No one has to be taught how to spend money, but learning how to save it can be tough. Learning to save money is a skill people learn more easily when they are younger. “Parents need to teach children to handle the financial challenges and decisions they will face as adults,” said Michael Rupured, a financial management specialist with the University of Georgia Cooperative Extension. “If not, your children may never leave home. If they do leave, without the financial management skills they need, they are likely to return — perhaps with dependents.” While some middle and high schools do offer financial literacy programs, parents should talk to their children about money much earlier, Rupured said. A child is never too young to learn that money is a limited resource. “Research suggests that children begin to exert their influence on purchasing decisions by the age of three,” Rupured said. “The way a parent handles those early wants and desires will likely play out well into adulthood for the child.” One way to teach a child that money is a limited resource is to give that child some of their own. “As soon as your child asks about money they’re old enough for an allowance,” he said. Some parents set up an allowance as payment for chores and some parents offer an allowance as spending money with no strings attached. Rupured believes that what a child does for the money isn’t as important as what they are expected to do with it afterwards. ”Be clear on your expectations about how the allowance is to be used,” he said. “For example, dictate that a certain portion must be saved, another portion shared and the final portion must cover all spending needs between now and when the next allowance payment will be received.” Rupured suggests increasing a child’s allowance as they grow older, but also increasing the number of things the child has to pay for out of his allowance. “For example, you start an allowance program for your five-year-old,” he said. “Next year, give the child a raise, but add the responsibility to pay for school lunches.” If he or she spends their lunch money all in one day, they have to make their own lunch the rest of the week. “If you give the child money, you will be giving that child money for the rest of your life,” he said. “Children need to learn there are consequences for not meeting financial obligations.” When the child gets older, their allowance obligations might grow to include school clothes or gas money. The goal is to provide them with enough practice managing their own money and paying for necessities that they will be able to successfully manage their finances when they are on their own. Remember, while talking with your children about money is important, modeling appropriate financial behaviors and attitudes is, too. Children learn most of what they know about managing money by watching their parents, Rupured said. “Make sure your actions correspond to your words when it comes to managing money,” he said. “Your children learn more from what you do than from what you say.”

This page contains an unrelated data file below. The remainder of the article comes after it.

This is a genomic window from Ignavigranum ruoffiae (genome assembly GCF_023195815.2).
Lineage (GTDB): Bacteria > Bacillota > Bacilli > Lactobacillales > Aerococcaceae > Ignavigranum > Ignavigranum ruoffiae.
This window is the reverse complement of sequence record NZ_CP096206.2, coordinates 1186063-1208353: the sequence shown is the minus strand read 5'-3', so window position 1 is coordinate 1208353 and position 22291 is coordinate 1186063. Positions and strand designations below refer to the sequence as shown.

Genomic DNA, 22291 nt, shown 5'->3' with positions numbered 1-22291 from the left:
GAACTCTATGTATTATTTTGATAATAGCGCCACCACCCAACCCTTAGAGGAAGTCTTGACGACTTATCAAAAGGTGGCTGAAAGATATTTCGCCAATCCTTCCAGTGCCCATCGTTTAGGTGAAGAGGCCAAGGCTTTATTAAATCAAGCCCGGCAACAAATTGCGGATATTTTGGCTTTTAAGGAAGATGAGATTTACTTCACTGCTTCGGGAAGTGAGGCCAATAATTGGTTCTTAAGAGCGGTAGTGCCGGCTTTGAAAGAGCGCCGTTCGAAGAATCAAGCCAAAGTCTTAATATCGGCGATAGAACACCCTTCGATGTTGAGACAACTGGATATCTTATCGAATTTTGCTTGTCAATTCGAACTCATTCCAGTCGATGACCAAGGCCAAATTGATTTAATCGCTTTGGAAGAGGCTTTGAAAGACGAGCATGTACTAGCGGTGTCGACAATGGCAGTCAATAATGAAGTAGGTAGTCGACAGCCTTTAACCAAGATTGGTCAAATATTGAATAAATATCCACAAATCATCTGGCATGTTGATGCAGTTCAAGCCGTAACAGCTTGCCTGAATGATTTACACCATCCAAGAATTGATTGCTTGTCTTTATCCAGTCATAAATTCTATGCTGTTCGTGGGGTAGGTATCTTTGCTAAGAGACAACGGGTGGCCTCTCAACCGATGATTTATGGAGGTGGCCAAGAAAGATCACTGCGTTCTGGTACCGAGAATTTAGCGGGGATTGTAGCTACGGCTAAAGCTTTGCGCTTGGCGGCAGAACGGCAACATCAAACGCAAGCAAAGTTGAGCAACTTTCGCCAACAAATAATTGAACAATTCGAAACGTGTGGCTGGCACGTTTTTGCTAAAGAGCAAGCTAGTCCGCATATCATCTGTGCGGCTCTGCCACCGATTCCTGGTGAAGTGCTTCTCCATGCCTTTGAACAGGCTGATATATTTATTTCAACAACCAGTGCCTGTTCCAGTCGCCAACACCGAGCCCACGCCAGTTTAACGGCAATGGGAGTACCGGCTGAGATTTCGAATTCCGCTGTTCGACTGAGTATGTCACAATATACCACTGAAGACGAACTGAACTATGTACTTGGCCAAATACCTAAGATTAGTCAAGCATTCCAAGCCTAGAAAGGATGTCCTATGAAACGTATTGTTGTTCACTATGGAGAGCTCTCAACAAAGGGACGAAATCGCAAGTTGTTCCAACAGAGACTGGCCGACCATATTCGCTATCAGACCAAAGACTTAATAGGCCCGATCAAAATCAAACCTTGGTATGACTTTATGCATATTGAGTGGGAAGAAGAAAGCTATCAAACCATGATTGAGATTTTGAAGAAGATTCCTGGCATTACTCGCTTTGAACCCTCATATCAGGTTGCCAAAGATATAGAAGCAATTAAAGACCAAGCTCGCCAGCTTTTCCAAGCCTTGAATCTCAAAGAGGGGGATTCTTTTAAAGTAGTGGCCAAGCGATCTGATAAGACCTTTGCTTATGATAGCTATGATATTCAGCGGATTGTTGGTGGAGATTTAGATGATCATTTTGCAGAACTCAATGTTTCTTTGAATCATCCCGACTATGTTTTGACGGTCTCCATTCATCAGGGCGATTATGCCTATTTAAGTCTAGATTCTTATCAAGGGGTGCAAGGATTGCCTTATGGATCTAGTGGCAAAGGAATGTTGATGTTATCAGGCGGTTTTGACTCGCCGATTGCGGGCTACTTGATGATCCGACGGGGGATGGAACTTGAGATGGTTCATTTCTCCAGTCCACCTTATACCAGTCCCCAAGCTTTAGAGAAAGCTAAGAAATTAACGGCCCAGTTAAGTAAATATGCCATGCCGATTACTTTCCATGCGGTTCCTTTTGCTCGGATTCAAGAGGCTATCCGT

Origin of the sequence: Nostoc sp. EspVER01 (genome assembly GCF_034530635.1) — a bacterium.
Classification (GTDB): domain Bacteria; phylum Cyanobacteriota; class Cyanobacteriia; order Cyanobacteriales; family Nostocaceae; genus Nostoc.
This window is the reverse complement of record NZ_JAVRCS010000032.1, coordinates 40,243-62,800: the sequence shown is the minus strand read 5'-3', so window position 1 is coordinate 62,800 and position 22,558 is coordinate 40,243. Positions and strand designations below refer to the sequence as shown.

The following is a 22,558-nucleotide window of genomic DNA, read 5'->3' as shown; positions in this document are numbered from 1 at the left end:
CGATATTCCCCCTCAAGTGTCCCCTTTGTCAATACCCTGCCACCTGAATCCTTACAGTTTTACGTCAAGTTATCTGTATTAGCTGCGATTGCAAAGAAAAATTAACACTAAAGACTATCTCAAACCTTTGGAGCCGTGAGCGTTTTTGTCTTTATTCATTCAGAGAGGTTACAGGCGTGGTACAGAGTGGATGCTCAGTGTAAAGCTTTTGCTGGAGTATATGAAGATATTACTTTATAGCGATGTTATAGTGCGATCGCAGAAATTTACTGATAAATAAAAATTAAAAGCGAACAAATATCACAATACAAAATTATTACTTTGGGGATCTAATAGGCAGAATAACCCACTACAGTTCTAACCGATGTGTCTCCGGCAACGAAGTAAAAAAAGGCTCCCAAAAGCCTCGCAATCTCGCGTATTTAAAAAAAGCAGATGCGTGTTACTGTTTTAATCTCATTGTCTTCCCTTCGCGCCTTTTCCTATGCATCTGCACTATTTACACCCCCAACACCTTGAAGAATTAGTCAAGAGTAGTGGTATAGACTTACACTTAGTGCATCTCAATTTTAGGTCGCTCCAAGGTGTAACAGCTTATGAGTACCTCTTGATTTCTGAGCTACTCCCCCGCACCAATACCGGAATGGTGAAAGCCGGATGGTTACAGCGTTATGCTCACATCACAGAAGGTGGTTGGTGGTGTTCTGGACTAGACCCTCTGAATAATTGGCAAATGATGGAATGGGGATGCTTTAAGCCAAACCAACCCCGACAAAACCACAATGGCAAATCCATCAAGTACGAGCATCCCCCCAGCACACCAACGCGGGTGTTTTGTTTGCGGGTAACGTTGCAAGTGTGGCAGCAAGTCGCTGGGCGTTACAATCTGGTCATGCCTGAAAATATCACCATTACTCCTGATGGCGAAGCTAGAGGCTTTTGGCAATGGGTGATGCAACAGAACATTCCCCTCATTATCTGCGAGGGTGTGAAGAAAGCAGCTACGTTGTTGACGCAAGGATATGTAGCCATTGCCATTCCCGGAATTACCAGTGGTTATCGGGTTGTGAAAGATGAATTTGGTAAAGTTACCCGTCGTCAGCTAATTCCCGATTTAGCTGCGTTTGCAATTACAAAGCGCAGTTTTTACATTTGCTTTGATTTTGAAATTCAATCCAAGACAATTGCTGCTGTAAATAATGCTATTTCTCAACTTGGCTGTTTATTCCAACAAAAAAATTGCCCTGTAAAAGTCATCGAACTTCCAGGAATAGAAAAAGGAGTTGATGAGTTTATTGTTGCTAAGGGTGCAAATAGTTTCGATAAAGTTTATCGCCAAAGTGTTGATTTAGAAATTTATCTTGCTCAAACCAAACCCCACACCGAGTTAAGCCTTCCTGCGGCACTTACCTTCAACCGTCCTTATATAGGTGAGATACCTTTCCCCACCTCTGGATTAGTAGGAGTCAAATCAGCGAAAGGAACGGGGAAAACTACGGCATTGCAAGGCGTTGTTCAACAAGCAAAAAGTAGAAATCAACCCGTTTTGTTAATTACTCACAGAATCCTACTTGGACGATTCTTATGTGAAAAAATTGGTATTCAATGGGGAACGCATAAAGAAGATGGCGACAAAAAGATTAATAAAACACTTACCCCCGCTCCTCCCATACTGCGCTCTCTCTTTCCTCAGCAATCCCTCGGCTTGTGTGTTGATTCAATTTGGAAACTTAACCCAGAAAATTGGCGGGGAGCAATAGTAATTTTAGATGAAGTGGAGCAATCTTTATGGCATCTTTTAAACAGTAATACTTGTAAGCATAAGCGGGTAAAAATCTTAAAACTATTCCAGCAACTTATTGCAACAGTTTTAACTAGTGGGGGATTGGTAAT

With warmer temperatures around the corner, Georgia’s mosquito season won’t be far behind. Each year, entomologists and public health officials urge Georgians to help keep the state’s mosquito population in check by eliminating mosquito habitats from their yards. This year the remote chance of a southeastern U.S. outbreak of Zika — a mosquito-borne virus now prevalent in parts of South America — has them doubling down on their message. “Mosquitoes aren’t active in Georgia yet, but it’s not too soon to start eliminating containers that collect water and getting into the habit of dumping them out,” said Eric Jens, a risk communicator with the Georgia Department of Public Health. There’s a limited risk of a large-scale outbreak of Zika here, but further reducing that risk requires only basic mosquito control practices. Eliminating standing water and trimming back vegetation will reduce populations of nuisance mosquitoes this summer as well as disease-transmitting species, making outdoor spaces more pleasant for summer evenings to come. “I would advise caution. People need to be aware that standing water produces mosquitoes and that mosquitoes can transmit diseases that are preventable,” said Elmer Gray, an entomologist with University of Georgia Cooperative Extension. “Everyone needs to work to eliminate standing water, make sure their screens are intact this spring, use Environmental Protection Agency-approved mosquito repellents according to their directions and wear light-colored, loose-fitting clothes to minimize exposure.” The risk may be small, but why risk it?The mosquito that is known to carry Zika — Aedes aegypti — is very rare in the state. A small population is found in Columbus, Georgia, each year and a few random specimens have been found in Savannah, Georgia, Gray said. That, in addition to the relatively low numbers of travel-related cases diagnosed among Georgians so far, means the chance of a large-scale outbreak here is low, according to Gray. The availability of clean drinking water from wells or city systems is also a huge factor. Areas where the Zika virus is most common often do not have clean drinking water and, as a result, people store water in drums and large containers outside. These storage containers become larval habitats for the mosquitoes that transmit disease. Coupled with no screens on the windows, the conditions are ideal for disease transmission. Eliminating larval habitats, where possible, is the key to reducing populations and cannot be stressed enough. Mosquitoes need standing water to reproduce, so eliminating sources of standing water in yards and landscapes will go a long way in knocking down populations locally, Gray said. “You need to be diligent about getting outside and dumping all of those containers out because that’s the biggest source of habitats around our homes,” Gray said. “Here in north Georgia, our biggest mosquito problems are the ones we grow ourselves.” Be on the lookout for abandoned planters and flowerpot saucers, mop buckets, toys, overturned flying discs, discarded cups and anything that can hold water. Larvicidal briquettes are available to treat water gardens, rain gardens, clogged drainage ditches or any other permanent landscape feature that holds water for more than a week. Keeping grass trimmed and the vegetation around the borders of lawns cut back can also help reduce the areas where adult mosquitoes hide during the heat of the day, Gray said. Mosquitoes are most active at dawn and dusk, so people may want to stay inside during those times to avoid being bitten. Gray also recommends checking, repairing and replacing window screens at this time of year to keep mosquitoes from making their way inside. Wearing light-colored clothing will help keep mosquitoes at bay, but the most effective thing people can do to protect themselves is to use insect repellent whenever they’re outside in a mosquito-prone area, like on a ball field, out in the yard or out in the woods, Gray said. There are several commercially available, EPA-approved repellents, like picaridin, lemon eucalyptus oil and IR3535. Gray prefers products with DEET because they have been tested and proven safe for children as young as 2 months old. “Products containing DEET are still the best choice for young children,” Gray said. “When treating children, an adult should apply the repellent to his or her hands first and then rub the repellent onto the child’s exposed skin, but never to a child’s hands.” Small children have a habit of sticking their hands in their mouths, and if they apply products themselves, there’s a good chance they’ll ingest some of it, he added. For more information about mosquito control, search the UGA Extension publications website for stinging and biting pests at extension.uga.edu/publications and the Georgia Department of Health’s website at dph.georgia.gov/zika-virus-faq.